The earnest introduction of gender and migrant issues can’t save this space-invaders caper from CGI-dependant mediocrity
It’s time once again for what must now be called the Meh in Black, making another intensely tiresome and pointless reappearance, now with Liam Neeson and Chris Hemsworth on exceptionally charmless animatronic form in their dark suits, like Tussaud dummies with a contractual obligation to appear in a bad film. They are equally dead-eyed with or without the dark glasses. The MiB franchise – based on Lowell Cunningham’s 1990 comic book series about secret government agents battling aliens – was looking pretty moribund at the time of the third film in 2012, when Josh Brolin gamely joined the familiar duo of Tommy Lee Jones and Will Smith. Now they look like undertakers at their own funeral.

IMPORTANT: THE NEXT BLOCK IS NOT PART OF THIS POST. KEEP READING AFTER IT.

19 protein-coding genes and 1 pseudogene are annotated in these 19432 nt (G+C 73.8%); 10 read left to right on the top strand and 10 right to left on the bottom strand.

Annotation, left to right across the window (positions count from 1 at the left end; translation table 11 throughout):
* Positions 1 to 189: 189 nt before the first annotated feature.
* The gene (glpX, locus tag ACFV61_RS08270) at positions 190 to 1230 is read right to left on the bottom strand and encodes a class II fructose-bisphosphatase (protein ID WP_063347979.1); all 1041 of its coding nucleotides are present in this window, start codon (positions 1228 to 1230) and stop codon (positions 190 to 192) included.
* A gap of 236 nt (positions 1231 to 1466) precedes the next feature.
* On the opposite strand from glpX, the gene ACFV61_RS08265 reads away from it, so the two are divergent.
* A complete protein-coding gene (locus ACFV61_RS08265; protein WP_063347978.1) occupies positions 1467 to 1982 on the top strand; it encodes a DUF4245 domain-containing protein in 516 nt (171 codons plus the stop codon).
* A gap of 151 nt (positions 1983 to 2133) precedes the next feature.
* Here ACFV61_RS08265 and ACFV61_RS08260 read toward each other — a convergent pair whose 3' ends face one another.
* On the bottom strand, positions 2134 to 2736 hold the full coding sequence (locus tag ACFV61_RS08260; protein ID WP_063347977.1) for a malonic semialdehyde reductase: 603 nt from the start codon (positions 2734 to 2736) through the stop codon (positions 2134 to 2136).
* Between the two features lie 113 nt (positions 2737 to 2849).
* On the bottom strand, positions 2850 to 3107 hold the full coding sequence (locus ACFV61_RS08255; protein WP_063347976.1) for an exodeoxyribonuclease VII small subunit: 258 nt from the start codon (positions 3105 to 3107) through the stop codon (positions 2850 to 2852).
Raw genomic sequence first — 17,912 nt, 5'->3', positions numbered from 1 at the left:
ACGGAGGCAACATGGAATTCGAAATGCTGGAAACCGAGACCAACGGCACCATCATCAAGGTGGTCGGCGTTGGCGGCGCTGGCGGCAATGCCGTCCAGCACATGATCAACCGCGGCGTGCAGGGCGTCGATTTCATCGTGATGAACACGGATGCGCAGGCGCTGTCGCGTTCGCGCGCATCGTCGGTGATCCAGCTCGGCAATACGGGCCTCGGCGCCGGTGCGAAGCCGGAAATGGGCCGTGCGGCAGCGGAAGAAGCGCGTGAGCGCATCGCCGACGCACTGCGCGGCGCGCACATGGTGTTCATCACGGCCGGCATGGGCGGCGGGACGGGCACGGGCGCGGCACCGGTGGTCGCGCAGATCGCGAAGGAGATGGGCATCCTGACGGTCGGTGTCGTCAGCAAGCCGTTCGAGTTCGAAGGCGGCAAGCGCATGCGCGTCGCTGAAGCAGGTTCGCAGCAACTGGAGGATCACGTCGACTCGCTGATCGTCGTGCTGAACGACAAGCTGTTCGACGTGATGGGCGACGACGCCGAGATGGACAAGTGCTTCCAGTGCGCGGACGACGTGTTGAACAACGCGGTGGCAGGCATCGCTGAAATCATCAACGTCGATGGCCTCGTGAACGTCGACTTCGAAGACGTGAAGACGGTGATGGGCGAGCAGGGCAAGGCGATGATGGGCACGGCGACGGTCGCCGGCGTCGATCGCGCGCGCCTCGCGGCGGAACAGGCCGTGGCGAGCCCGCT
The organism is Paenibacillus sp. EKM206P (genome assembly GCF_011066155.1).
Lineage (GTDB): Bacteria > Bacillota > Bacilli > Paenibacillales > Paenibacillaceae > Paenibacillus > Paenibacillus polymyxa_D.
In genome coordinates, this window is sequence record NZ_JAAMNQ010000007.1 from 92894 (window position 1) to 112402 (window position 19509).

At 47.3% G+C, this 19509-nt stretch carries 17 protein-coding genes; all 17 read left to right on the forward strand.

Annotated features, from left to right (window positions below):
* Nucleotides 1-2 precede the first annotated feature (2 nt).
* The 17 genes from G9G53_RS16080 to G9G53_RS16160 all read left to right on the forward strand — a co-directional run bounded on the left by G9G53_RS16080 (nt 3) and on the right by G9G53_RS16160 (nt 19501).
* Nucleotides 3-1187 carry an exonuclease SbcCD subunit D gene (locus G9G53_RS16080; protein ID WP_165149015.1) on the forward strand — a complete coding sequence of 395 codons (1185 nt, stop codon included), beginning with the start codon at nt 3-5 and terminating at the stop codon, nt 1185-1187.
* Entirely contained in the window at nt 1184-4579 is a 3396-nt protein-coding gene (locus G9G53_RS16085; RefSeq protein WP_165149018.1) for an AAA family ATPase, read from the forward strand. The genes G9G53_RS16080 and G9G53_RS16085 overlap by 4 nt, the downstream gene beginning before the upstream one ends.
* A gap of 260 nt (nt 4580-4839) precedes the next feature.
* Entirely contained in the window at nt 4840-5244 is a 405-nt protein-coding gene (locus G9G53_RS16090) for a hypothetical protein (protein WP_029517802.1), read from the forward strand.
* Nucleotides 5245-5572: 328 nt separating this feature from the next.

Neeson and Hemsworth effectively replace Jones and Smith, and, this time around, Tessa Thompson is added to the mix to challenge the gender stereotype of the black-clad “men”; with Dark Phoenix, the X-Men just went through a similarly insincere and perfunctory bout of self-questioning on this issue. In a similarly earnest spirit, this MiB tackles the idea of aliens as migrants who are not necessarily to be reviled, although this notion goes nowhere and the film can find no way to handle it as anything other than a tricky complicating factor. Thompson herself, usually a charismatic performer who was stylish and amusing last year in Boots Riley’s satire Sorry to Bother You, now has the life squeezed out of her by this wearying film.